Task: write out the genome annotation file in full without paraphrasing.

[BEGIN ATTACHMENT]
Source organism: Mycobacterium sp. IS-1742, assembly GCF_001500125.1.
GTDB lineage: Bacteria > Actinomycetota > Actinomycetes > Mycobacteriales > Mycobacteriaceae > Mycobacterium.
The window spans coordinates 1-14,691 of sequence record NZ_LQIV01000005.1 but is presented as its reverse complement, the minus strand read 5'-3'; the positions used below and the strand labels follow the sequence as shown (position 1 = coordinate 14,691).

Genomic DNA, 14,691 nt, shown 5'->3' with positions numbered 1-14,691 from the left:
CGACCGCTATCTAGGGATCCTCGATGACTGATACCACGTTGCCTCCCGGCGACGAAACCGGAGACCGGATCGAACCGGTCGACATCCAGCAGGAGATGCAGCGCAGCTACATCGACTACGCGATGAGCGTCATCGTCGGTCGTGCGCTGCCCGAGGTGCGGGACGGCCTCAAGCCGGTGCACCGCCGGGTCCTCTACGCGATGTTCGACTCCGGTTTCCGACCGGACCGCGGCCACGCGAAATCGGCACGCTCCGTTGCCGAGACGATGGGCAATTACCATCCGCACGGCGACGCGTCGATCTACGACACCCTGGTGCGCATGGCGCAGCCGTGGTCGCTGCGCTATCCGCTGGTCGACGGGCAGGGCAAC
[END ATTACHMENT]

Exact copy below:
Source organism: Mycobacterium sp. IS-1742, assembly GCF_001500125.1.
GTDB lineage: Bacteria > Actinomycetota > Actinomycetes > Mycobacteriales > Mycobacteriaceae > Mycobacterium.
The window spans coordinates 1-14,691 of sequence record NZ_LQIV01000005.1 but is presented as its reverse complement, the minus strand read 5'-3'; the positions used below and the strand labels follow the sequence as shown (position 1 = coordinate 14,691).

Genomic DNA, 14,691 nt, shown 5'->3' with positions numbered 1-14,691 from the left:
CGACCGCTATCTAGGGATCCTCGATGACTGATACCACGTTGCCTCCCGGCGACGAAACCGGAGACCGGATCGAACCGGTCGACATCCAGCAGGAGATGCAGCGCAGCTACATCGACTACGCGATGAGCGTCATCGTCGGTCGTGCGCTGCCCGAGGTGCGGGACGGCCTCAAGCCGGTGCACCGCCGGGTCCTCTACGCGATGTTCGACTCCGGTTTCCGACCGGACCGCGGCCACGCGAAATCGGCACGCTCCGTTGCCGAGACGATGGGCAATTACCATCCGCACGGCGACGCGTCGATCTACGACACCCTGGTGCGCATGGCGCAGCCGTGGTCGCTGCGCTATCCGCTGGTCGACGGGCAGGGCAAC